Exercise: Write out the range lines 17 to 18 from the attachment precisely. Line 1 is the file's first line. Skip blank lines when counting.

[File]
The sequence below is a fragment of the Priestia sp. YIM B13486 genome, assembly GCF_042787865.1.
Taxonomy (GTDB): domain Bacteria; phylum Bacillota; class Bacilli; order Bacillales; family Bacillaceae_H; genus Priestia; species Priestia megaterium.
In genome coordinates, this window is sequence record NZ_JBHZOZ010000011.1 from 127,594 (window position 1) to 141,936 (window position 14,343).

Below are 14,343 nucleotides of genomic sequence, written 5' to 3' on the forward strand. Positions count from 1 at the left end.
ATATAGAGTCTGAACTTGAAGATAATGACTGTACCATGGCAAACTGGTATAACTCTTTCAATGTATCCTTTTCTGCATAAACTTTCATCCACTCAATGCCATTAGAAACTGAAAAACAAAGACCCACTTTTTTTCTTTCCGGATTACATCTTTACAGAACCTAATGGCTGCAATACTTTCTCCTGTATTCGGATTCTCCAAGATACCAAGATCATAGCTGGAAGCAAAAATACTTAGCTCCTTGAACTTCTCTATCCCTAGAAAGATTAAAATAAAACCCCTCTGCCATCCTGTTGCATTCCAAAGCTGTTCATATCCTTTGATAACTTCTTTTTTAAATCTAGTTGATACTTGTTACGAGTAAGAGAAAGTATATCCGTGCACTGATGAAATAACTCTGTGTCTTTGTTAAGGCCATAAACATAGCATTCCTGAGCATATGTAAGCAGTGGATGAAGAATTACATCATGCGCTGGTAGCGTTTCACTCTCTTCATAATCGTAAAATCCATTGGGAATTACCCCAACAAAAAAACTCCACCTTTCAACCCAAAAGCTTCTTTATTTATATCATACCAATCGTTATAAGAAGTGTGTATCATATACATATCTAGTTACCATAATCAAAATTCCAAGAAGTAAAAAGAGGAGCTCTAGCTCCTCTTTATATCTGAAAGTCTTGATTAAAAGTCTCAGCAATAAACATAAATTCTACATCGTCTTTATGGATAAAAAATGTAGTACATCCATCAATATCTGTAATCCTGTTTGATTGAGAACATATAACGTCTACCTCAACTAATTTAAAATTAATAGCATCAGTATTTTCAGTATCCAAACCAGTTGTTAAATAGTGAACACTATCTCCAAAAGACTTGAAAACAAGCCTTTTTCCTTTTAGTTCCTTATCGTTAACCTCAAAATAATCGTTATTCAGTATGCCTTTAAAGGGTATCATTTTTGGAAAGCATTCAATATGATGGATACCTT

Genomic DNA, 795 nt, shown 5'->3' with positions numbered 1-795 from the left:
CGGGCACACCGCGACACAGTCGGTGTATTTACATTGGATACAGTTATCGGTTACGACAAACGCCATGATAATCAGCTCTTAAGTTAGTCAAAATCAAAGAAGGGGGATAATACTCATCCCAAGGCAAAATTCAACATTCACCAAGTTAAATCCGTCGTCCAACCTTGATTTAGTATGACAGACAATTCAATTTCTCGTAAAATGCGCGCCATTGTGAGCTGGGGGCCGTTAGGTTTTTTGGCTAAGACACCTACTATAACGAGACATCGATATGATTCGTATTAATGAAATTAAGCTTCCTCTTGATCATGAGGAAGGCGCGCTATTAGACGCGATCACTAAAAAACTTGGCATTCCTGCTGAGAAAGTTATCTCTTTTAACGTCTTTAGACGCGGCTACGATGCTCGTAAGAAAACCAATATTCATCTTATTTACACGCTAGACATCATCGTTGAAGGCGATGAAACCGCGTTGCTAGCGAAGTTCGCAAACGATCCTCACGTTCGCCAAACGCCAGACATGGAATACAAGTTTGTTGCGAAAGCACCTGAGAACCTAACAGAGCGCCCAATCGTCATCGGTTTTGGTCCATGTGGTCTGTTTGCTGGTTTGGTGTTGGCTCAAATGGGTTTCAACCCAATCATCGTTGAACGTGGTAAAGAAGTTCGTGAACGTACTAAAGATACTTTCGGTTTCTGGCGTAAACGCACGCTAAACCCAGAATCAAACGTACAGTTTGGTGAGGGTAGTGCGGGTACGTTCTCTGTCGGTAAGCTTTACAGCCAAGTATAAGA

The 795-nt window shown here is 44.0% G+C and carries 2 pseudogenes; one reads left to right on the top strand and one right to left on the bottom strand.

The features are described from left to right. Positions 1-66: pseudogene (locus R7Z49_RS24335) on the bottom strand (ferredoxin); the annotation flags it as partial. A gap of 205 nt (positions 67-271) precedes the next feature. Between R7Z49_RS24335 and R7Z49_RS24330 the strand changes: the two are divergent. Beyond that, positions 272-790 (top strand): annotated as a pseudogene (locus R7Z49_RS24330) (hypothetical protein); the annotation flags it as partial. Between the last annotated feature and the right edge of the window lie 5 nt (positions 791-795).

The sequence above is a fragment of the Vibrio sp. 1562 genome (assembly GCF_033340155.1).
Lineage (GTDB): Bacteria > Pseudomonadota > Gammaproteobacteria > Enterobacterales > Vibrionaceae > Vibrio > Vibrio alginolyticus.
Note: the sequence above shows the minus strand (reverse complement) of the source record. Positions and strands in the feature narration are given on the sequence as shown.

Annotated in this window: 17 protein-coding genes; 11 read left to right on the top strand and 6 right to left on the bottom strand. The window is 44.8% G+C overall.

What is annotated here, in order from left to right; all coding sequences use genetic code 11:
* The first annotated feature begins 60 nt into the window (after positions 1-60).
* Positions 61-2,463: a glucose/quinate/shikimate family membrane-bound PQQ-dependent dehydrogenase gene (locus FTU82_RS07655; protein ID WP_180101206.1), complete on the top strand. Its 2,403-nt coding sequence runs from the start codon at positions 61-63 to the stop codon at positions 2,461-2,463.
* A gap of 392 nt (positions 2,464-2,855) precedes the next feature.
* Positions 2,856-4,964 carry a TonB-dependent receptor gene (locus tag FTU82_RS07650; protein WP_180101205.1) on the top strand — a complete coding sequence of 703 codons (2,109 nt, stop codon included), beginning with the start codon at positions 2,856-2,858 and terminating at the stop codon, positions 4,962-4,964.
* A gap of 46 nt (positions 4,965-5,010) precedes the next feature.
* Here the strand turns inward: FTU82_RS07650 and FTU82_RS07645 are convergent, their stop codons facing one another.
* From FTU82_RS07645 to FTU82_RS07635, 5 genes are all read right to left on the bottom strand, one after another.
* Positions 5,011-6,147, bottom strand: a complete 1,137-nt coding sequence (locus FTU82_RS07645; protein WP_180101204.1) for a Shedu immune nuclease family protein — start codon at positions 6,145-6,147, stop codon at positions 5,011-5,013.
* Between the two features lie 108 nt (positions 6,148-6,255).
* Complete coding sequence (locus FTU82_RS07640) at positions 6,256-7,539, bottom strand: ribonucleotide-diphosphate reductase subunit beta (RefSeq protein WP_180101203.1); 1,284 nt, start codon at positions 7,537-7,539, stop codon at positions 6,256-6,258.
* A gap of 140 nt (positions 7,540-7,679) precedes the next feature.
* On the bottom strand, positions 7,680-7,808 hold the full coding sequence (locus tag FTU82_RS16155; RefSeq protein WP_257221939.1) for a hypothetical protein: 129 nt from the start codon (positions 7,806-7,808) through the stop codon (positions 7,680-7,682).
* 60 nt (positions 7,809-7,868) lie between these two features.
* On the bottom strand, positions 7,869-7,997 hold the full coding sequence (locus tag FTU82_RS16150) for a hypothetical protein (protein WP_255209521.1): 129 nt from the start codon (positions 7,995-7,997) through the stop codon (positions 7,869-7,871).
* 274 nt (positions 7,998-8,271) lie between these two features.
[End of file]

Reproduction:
* A gap of 392 nt (positions 2,464-2,855) precedes the next feature.
* Positions 2,856-4,964 carry a TonB-dependent receptor gene (locus tag FTU82_RS07650; protein WP_180101205.1) on the top strand — a complete coding sequence of 703 codons (2,109 nt, stop codon included), beginning with the start codon at positions 2,856-2,858 and terminating at the stop codon, positions 4,962-4,964.